This Part offers a summary of the Department of Labor's program to promote equal employment opportunity practices by private firms who have contracts with the federal government.
6.1 Concepts & Principles
OFCCP's primary responsibility is to implement and enforce an Executive Order and several statutes banning discrimination and establishing affirmative action requirements for federal contractors and subcontractors. While these policies have roots in the 1940s, the seminal requirements are contained in E.O. 11246, signed by President Johnson, and in regulations promulgated pursuant to that order in 1970 under President Nixon, which introduced the concept of goals and timetables. Specifically, OFCCP may require goals for hiring and promoting women and minorities as part of the affirmative action program (AAP) which contractors are required to develop and/or implement; however, race- or gender-based hiring and promotion are not required, and quotas are prohibited.
6.2 Policies & Practices
- Nonconstruction firms with 50 or more employees or contracts of more than $50,000 must develop and maintain a written affirmative action program (AAP). The contractor keeps the AAP on file and carries it out; it is submitted to OFCCP only if the agency requests it for the purpose of conducting a compliance review. As part of its AAP, the contractor must conduct a workforce analysis of each job title, determine workforce availability of women and minorities for each job group, and conduct a utilization analysis to determine whether women or minority group persons are "underutilized" in any job group. Based on these analyses, the contractor establishes goals to overcome the "underutilization," and makes a good faith effort to achieve those goals.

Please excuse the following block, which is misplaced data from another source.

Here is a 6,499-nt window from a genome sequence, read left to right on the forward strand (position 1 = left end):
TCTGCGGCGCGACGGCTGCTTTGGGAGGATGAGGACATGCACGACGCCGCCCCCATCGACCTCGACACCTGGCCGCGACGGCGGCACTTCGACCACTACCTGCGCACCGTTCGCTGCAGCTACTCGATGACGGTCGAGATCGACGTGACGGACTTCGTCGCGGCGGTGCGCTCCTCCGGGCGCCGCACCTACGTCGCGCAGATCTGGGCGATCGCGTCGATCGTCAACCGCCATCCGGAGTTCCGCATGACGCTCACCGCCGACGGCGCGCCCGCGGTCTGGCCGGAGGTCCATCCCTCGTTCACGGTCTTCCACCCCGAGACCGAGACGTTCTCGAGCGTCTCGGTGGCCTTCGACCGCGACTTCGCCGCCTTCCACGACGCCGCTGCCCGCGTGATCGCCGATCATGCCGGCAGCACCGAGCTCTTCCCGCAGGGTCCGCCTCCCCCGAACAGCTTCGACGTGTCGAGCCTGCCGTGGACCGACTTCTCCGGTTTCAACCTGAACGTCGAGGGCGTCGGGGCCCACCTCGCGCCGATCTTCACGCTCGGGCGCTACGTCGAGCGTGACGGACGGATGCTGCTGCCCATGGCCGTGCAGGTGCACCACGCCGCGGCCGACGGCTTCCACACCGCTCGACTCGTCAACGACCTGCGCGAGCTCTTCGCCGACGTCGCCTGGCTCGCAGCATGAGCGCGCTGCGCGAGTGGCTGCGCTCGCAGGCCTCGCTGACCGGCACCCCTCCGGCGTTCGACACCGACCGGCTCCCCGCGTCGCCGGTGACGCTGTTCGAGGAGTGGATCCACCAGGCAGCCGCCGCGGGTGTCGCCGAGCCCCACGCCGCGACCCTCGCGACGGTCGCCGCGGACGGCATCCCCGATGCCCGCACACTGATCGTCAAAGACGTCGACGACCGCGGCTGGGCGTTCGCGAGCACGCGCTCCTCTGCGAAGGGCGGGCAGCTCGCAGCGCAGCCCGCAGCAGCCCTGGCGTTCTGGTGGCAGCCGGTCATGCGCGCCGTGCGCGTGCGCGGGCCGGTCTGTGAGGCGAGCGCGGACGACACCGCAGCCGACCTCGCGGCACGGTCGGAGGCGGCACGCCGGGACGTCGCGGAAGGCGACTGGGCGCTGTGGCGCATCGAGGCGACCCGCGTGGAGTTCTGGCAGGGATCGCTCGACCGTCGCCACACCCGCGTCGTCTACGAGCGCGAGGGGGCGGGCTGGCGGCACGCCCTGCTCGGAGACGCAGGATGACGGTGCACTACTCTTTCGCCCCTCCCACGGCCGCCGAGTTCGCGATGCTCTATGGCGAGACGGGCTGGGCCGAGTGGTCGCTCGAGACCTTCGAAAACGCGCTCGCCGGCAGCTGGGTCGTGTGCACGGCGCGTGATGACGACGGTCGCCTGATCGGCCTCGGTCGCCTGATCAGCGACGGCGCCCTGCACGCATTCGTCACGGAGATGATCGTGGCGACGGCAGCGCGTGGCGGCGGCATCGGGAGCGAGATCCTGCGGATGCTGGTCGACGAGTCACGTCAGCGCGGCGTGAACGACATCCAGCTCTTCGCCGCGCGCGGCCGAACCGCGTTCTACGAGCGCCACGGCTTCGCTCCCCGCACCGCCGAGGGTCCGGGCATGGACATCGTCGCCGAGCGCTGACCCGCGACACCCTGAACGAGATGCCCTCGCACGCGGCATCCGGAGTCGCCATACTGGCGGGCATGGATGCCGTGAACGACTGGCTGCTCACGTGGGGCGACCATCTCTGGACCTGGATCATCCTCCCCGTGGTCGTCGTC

- Construction firms are not required to maintain written AAPs, but must make good faith efforts to meet demographic goals informed by place-specific census data for minorities and a nation-wide goal for women.
- OFCCP regulations expressly prohibit discrimination and the use of goals as quotas. (48)
As noted in Part 3 of this document, OFCCP programs have been studied in some detail. During the 1970s, when enforcement was quite strong, the programs were found to increase modestly the employment of minorities. (During the 1980s, enforcement -- and the effectiveness of the policies -- declined.) Most studies have found that OFCCP has had a less significant impact on hiring of minorities in skilled crafts and trades. However, some limitations on the validity of the OFCCP evaluation studies have been raised. The available evidence indicates that productivity at contracting firms is unaffected by OFCCP. This suggests that OFCCP has not caused contracting firms to hire less qualified workers. Further, a recent study finds that exemplary affirmative action programs help a company's stock market values.